10 replies on “Scientific Literacy is Overrated”

Yeah, on that CSM quiz I scored about an 80%, mostly getting physics facts wrong because that’s where my formal science education is the spottiest (my high school only required a semester of physics to graduate, whereas it required full years of biology and chemistry, and I chose biology as my IB science so I took an additional two years of it – and being a music major meant I got hardly any science in college). But regardless, I feel like I have pretty good science literacy, because I’m pretty good at evaluating when I can take someone’s word for a statement or where I should investigate further, and I know where I have a good amount of science knowledge for someone who’s not a scientist (for example, biology, paleontology, meteorology and astronomy) and where I need to learn more (classical physics).

Another thing I think is important is knowing the difference is that being a critical thinker doesn’t mean you necessarily end up disagreeing. It means carefully evaluating the whole situation to see where the truth is. Sometimes you end up where you started. But knee-jerk dismissing something is just as much NOT critical thinking as blindly accepting it is (which is why Jezebel has issues with science literacy – they mistake disagreeing with a study for being critical of it, when it’s clear they have no idea what it really said).

Also, I think it’s important for people, if they’re reporting a science story for an audience, to look at the original study rather than looking at what another journalist had to say about it. If you don’t, you end up with a sort of game of Telephone that ends up looking like this:


Christian Science quiz? I’m not sure I’d trust a religious organisation to test my scientific literacy…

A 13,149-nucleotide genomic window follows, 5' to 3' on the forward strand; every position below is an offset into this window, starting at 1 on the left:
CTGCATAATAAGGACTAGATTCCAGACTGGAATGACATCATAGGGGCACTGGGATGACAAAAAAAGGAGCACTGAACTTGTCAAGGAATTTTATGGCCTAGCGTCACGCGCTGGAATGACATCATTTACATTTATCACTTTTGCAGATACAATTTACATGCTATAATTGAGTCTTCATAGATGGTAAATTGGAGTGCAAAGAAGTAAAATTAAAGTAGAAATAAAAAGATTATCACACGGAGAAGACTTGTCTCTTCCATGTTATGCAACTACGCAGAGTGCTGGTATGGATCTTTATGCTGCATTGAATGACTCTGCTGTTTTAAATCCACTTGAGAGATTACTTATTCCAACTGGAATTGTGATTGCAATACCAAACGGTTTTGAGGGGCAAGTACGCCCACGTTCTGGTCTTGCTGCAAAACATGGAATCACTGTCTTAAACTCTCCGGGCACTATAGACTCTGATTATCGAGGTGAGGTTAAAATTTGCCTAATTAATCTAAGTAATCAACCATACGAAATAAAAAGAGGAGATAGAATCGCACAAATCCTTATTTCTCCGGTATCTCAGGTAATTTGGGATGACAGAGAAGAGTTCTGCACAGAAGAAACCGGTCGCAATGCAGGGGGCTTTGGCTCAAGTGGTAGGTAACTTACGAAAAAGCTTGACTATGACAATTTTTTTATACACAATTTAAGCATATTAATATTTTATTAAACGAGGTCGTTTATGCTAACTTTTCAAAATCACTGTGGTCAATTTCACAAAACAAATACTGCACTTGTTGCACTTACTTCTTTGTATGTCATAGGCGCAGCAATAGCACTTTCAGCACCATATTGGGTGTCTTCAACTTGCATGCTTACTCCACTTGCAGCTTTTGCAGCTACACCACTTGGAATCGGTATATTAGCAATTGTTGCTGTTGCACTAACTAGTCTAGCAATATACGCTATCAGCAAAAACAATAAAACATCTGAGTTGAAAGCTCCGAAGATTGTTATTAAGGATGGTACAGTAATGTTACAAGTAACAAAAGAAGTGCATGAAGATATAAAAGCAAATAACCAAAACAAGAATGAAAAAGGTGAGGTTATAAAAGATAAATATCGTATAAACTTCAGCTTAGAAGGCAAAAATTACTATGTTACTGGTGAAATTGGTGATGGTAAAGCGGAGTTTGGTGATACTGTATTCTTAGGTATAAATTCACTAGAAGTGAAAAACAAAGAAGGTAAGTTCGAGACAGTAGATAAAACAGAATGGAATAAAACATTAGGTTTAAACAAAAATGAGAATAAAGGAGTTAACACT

Key components of scientific literacy are: knowledge of the scientific method; basic statistics, as well as factual knowledge and critical thinking.

I’m confused about your main point, though… You say “A test of true scientific literacy would focus not on some minute scientific findings, but rather on the process of creating and evaluating those findings”… but then you say “Scientific literacy is not the issue here….it is time to move on”, which seems like a contradiction. Do you mean that the definition of scientific literacy should be expanded beyond ‘facts’? Do you think people in the US are scientifically literate enough, according to a facts-based definition?


The Christian Science Monitor is a well-respected newspaper with little connection to Christian Science. Google it. ETA: the “google it” sounds way more flippant than I intended. I just meant that if my explanation was not satisfactory, there are good discussion of CSM elsewhere online that address your concerns.

“Do you mean that the definition of scientific literacy should be expanded beyond ‘facts’?” Yes.

When I read the title of this post I was all like “throwdown time.”, but then I saw it was by you and relaxed a little figuring there had to be a good explanation in the actual post.